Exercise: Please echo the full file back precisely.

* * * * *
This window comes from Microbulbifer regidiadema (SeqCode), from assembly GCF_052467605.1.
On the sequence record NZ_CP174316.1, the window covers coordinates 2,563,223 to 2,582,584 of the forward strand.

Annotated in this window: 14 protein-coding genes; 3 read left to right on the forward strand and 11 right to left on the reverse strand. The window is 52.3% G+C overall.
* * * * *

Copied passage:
This window comes from Microbulbifer regidiadema (SeqCode), from assembly GCF_052467605.1.
On the sequence record NZ_CP174316.1, the window covers coordinates 2,563,223 to 2,582,584 of the forward strand.

Annotated in this window: 14 protein-coding genes; 3 read left to right on the forward strand and 11 right to left on the reverse strand. The window is 52.3% G+C overall.